Some 43 per cent of Irish consumers have at one stage intentionally avoided a shop that did not have card or contactless payment facilities, according to a new survey by card payment provider BOI Payment Acceptance (BOIPA ).
The survey, conducted by Amarach Research among 1,000 Irish adults, found that almost three-quarters of Irish card holders use contactless payments, two-thirds at least weekly, with 25 to 34 year olds being the most prolific users of contactless payments.
Ireland’s payment landscape is changing fast. In addition to the rapid proliferation of contactless payment services, mobile payment services, which allow consumers to pay for goods and services via their smartphone, have recently been adopted by some financial institutions in Ireland.
This usage is, however, still relatively limited. Only 12 per cent of Irish consumers have used mobile payment services like Apple Pay or Android Pay, and this is highest among millennials. However, of those that have used or do use mobile payments, it was narrowly preferred over payment with debit cards - 50 per cent versus 44 per cent.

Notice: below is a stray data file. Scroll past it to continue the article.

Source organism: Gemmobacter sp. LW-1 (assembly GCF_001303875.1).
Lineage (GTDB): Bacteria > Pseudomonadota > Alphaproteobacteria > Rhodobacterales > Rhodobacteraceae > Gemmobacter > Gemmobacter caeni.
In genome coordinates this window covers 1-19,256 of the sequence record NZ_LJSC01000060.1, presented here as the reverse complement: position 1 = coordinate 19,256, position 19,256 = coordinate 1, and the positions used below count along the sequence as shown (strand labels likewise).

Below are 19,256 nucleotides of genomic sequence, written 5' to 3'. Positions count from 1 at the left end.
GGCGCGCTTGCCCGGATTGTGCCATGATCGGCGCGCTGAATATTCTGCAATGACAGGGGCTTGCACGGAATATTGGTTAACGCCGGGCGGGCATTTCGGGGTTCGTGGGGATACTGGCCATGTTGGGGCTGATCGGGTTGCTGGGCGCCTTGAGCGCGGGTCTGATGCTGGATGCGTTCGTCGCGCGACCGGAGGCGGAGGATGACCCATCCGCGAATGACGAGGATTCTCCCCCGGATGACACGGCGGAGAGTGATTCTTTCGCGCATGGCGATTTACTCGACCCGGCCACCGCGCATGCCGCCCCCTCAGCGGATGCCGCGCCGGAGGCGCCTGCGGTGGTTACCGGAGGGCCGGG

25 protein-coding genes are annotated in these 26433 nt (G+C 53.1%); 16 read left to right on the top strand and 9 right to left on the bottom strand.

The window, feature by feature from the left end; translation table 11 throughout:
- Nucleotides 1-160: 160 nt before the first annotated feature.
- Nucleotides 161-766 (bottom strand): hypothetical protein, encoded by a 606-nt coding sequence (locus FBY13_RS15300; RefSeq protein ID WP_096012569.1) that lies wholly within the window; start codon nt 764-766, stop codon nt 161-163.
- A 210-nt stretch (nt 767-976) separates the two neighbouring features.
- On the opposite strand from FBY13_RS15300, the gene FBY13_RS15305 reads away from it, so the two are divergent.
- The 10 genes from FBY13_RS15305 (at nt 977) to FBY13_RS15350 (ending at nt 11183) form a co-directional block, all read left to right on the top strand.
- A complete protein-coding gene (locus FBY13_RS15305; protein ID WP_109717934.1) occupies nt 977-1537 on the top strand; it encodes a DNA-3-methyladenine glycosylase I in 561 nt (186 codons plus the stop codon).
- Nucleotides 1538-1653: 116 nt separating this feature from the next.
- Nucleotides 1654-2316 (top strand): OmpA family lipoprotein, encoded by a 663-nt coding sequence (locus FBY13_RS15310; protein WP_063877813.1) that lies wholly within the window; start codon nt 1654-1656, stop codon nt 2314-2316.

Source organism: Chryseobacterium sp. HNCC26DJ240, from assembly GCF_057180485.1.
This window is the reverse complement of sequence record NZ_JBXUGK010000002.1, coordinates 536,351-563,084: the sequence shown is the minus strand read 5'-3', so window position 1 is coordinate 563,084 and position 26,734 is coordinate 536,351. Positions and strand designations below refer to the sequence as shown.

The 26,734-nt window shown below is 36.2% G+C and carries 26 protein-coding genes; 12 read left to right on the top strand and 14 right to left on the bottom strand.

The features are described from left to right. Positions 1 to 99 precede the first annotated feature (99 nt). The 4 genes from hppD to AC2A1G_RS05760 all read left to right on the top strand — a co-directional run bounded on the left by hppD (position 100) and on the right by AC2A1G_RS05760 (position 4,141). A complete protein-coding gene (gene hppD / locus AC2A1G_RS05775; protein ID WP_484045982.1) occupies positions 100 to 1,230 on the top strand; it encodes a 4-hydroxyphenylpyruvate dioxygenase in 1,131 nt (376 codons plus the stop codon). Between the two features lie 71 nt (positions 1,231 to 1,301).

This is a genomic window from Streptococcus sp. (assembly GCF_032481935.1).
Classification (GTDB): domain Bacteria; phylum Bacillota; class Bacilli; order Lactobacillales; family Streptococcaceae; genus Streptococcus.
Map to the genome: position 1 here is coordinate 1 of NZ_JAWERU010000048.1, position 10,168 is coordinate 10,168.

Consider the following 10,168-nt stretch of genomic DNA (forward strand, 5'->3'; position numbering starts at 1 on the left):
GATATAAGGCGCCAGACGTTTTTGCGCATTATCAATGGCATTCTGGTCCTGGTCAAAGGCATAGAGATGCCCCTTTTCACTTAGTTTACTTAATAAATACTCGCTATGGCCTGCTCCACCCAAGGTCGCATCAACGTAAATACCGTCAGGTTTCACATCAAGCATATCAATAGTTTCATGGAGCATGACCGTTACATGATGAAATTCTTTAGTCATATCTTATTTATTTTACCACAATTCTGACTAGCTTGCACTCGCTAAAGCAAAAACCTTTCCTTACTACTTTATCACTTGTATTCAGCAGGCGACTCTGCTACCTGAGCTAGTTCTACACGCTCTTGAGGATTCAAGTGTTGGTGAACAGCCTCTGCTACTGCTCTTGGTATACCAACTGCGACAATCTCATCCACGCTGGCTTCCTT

Irish people spent approximately €9 billion online in 2016, and this is expected to grow to €14 billion by 2021. In light of this growth in online sales, 53 per cent of consumers still prefer shopping in person. An additional 21 per cent favour online shopping and the remaining 26 per cent have no preference.
Despite this preference for shopping in person, more than a quarter of those surveyed would go to a competitor if online shopping was not an option with their preferred retailer.
Online shopping proved most popular amongst millennials, with 33 per cent favouring making online or in-app purchases on items including groceries, clothes, air travel, books and music, versus 15 per cent or less for those aged 45 and older.
Surprisingly, in the age of the smartphone, the majority of consumers (48 per cent ) conduct their online shopping via laptops, with a quarter favouring smartphones, followed by 17 per cent on desktop, and 11 per cent on tablet.